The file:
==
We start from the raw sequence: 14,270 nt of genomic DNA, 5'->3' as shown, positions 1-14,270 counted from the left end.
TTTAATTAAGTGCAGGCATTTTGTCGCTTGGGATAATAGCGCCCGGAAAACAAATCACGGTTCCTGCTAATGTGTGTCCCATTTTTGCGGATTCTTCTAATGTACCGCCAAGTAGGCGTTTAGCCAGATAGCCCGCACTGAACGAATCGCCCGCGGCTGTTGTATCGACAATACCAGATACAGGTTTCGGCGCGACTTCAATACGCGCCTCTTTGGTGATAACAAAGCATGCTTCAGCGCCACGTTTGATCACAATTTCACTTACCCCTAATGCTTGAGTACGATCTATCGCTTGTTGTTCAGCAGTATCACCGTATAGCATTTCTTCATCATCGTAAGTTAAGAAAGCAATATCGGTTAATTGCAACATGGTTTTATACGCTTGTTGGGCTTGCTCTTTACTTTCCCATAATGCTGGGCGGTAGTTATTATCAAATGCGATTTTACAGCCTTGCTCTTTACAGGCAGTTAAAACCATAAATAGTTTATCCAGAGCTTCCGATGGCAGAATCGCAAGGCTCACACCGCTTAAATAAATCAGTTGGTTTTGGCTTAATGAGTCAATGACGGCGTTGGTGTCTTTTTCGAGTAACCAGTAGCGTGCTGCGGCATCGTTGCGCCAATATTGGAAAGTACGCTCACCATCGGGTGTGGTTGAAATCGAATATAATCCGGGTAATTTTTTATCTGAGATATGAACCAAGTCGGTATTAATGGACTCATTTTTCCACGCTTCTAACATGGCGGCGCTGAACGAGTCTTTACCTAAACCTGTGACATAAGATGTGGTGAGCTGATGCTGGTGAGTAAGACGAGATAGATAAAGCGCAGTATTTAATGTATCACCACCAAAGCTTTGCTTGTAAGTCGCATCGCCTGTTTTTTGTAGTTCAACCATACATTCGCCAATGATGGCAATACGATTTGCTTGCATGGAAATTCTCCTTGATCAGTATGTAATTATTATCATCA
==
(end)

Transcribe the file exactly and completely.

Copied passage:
We start from the raw sequence: 14,270 nt of genomic DNA, 5'->3' as shown, positions 1-14,270 counted from the left end.
TTTAATTAAGTGCAGGCATTTTGTCGCTTGGGATAATAGCGCCCGGAAAACAAATCACGGTTCCTGCTAATGTGTGTCCCATTTTTGCGGATTCTTCTAATGTACCGCCAAGTAGGCGTTTAGCCAGATAGCCCGCACTGAACGAATCGCCCGCGGCTGTTGTATCGACAATACCAGATACAGGTTTCGGCGCGACTTCAATACGCGCCTCTTTGGTGATAACAAAGCATGCTTCAGCGCCACGTTTGATCACAATTTCACTTACCCCTAATGCTTGAGTACGATCTATCGCTTGTTGTTCAGCAGTATCACCGTATAGCATTTCTTCATCATCGTAAGTTAAGAAAGCAATATCGGTTAATTGCAACATGGTTTTATACGCTTGTTGGGCTTGCTCTTTACTTTCCCATAATGCTGGGCGGTAGTTATTATCAAATGCGATTTTACAGCCTTGCTCTTTACAGGCAGTTAAAACCATAAATAGTTTATCCAGAGCTTCCGATGGCAGAATCGCAAGGCTCACACCGCTTAAATAAATCAGTTGGTTTTGGCTTAATGAGTCAATGACGGCGTTGGTGTCTTTTTCGAGTAACCAGTAGCGTGCTGCGGCATCGTTGCGCCAATATTGGAAAGTACGCTCACCATCGGGTGTGGTTGAAATCGAATATAATCCGGGTAATTTTTTATCTGAGATATGAACCAAGTCGGTATTAATGGACTCATTTTTCCACGCTTCTAACATGGCGGCGCTGAACGAGTCTTTACCTAAACCTGTGACATAAGATGTGGTGAGCTGATGCTGGTGAGTAAGACGAGATAGATAAAGCGCAGTATTTAATGTATCACCACCAAAGCTTTGCTTGTAAGTCGCATCGCCTGTTTTTTGTAGTTCAACCATACATTCGCCAATGATGGCAATACGATTTGCTTGCATGGAAATTCTCCTTGATCAGTATGTAATTATTATCATCA